Pump increases - 600# to 1500 #

Let down valve - 1500# to 600 #

Line # changes in a LDT changes when there is

branching or

PSV - Gas

PRV - Liquid

In a pipeline transporting crude oil or refined petroleum products, it is customary to talk about the “line fill volume” of the pipeline.

The volume of liquid contained between two valves in a pipeline can be calculated simply by knowing the internal diameter of the pipe and the length of pipe between the two valves.

The volume of liquid varies with temp., so the inlet volumetric flowrate may be different from the inlet or outlet depending on the temp. at which it is measured.

The difference between the temp. is because of the heat loss or gain between the pipeline liquid, surrounding soil or atmosphere.

The mass of a LIQUID DOES NOT change with temp. or pressure and it remains constant so the mass floret is constant.

Law of Continuity,

Mass = Area X velocity

Area x Velocity = constant = flowrate for liquids

Specific gravity = relative density = mass of liquid/ mass of water

Specific weight = weight / volume (N/m^3)

API gravity of 35 is always referred to at 60°F, not making 70°F.

Density

Liquid - As the pressure increases, it gets more dense (earth’s core). As the temp. increases, it gets less dense (heating bitumin).

ST=S60-a(T-60) - Linear relationship

The above method of calculating the specific gravity of a mixture of two or more liquids cannot be directly applied when the gravities are expressed in °API values. If the component gravities of a mixture are given in °API we must first convert API values to specific gravities before applying Equation (2.4).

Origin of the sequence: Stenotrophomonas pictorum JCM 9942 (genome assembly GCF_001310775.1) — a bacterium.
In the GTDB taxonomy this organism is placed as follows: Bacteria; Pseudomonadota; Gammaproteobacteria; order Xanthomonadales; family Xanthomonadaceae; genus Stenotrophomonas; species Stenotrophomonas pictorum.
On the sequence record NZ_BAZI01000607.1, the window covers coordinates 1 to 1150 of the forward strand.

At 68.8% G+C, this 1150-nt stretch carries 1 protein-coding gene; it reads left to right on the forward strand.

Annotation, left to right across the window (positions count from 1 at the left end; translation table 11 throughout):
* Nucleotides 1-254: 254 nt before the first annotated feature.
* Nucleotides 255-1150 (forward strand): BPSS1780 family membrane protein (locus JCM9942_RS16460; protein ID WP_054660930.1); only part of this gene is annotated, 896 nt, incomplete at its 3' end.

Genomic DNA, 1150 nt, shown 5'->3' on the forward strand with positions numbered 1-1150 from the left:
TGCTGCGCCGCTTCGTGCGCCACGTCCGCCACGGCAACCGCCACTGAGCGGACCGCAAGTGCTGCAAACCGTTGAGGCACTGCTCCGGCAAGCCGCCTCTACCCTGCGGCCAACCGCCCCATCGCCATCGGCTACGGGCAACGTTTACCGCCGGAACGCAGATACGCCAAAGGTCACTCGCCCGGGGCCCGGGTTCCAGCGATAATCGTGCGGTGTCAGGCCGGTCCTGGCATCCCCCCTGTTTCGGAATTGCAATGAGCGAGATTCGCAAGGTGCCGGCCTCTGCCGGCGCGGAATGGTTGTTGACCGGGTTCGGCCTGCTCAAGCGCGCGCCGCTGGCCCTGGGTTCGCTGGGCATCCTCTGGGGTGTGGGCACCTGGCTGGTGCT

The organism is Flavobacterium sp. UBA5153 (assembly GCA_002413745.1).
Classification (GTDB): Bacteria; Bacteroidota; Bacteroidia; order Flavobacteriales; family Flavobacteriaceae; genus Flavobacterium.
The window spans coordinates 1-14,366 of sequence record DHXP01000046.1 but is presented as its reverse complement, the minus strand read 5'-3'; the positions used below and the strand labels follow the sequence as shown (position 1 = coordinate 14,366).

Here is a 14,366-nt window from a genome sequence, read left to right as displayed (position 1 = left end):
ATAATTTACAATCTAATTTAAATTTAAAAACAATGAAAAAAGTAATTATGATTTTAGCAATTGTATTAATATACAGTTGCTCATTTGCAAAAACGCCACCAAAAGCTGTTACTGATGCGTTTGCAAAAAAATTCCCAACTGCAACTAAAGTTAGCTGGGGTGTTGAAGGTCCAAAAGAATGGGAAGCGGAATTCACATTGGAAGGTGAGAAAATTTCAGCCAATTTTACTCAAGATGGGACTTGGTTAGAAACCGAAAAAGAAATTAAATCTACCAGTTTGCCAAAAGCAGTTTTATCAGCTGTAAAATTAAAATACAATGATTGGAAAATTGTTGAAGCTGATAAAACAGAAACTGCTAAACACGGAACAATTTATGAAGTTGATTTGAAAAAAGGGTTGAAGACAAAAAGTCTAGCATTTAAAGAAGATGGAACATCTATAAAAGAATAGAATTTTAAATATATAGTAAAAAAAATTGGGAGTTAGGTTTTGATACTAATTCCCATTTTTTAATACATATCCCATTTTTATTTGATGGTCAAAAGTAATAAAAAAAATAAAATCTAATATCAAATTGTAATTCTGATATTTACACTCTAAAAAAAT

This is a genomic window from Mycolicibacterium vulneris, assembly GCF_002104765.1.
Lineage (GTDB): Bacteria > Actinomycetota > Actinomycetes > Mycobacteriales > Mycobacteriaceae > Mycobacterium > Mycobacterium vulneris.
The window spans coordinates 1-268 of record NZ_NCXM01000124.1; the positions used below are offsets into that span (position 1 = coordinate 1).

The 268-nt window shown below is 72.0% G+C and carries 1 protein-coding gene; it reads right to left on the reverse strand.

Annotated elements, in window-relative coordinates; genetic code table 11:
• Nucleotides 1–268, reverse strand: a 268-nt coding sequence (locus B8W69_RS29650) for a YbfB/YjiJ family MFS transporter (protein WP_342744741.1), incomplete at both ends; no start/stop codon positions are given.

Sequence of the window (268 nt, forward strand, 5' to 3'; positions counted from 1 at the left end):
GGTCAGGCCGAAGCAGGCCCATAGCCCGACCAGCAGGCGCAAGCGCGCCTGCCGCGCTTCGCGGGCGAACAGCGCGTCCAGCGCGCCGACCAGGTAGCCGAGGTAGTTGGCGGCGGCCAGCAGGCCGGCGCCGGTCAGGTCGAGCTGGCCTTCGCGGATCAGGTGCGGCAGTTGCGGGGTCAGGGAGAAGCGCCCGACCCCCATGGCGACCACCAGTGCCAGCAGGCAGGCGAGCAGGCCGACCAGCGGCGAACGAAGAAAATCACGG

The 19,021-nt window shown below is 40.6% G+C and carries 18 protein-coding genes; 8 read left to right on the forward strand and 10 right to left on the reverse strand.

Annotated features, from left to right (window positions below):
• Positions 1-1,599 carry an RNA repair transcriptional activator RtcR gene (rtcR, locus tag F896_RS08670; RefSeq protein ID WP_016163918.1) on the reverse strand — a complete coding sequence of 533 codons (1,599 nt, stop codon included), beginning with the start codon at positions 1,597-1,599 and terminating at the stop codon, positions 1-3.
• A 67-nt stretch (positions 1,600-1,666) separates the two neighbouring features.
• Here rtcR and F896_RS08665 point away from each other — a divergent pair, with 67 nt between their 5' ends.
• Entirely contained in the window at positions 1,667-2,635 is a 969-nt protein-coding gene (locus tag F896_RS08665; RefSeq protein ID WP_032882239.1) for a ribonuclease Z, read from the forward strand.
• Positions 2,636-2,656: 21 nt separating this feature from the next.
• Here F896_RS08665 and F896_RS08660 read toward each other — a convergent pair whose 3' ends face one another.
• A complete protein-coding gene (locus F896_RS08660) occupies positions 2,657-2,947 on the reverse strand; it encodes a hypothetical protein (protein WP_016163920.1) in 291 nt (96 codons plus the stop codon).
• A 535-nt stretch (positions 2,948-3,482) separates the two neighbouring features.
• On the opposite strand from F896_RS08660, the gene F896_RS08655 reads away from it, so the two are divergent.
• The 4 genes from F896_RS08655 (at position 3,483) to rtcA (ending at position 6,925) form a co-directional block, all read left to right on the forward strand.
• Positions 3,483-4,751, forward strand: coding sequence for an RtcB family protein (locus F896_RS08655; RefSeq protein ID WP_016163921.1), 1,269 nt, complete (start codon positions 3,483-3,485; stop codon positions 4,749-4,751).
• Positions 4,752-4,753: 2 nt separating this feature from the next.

Sb = (Q1 XS1)+(Q2XS2)/(Q1+Q2)

where Sb=Specific gravity of the blended liquid

Q1, Q2, Q3, etc.=Volume of each component

S1, S2, S3, etc.=Specific gravity of each component

Gas - As the pressure increases, it gets more dense (Ideal gas law). ( Think about gas in a box with pressure increasing As the temp. increases, it gets less dense (Ideal gas law). (Think about warm gas rises and cold gas comes down)

Viscocity

Liquid

As temperature increases, liquid viscosity decreases and vice versa. However, unlike specific gravity, viscosity versus temperature is not a linear relationship, its logarithmic.

Pressure - It does not vary much with pressure.

Gases

For gases, the viscosity increases with temperature.

The viscosity of a blend of two or more products can be estimated using the following equation:

This method is

sqrt (Vb) = Q1+Q2/(Q1/SQRT(V1))+( Q2/SQRT(V2))

where Vb=Viscosity of blend, SSU

Q1, Q2, Q3, etc.=Volumes of each component

V1, V2, V3, etc.=Viscosity of each component, SSU

Using this method, the blended viscosity of two products at a time is calculated and the process repeated for multiple products.

Thus if three products are blended in the ratios of 10%, 20%, and 70%, we would first calculate the viscosity of the blend using the first two liquids, considering 10 parts of liquid A mixed with 20 parts of liquid B.

This means that the blend would be calculated on the basis of one-third of liquid A and two- thirds of liquid B. Next this blended liquid will be mixed with liquid C in the proportions of 30% and 70% respectively.

Fore more read book Liquid Pipeline Hydraulics by Shahi Menon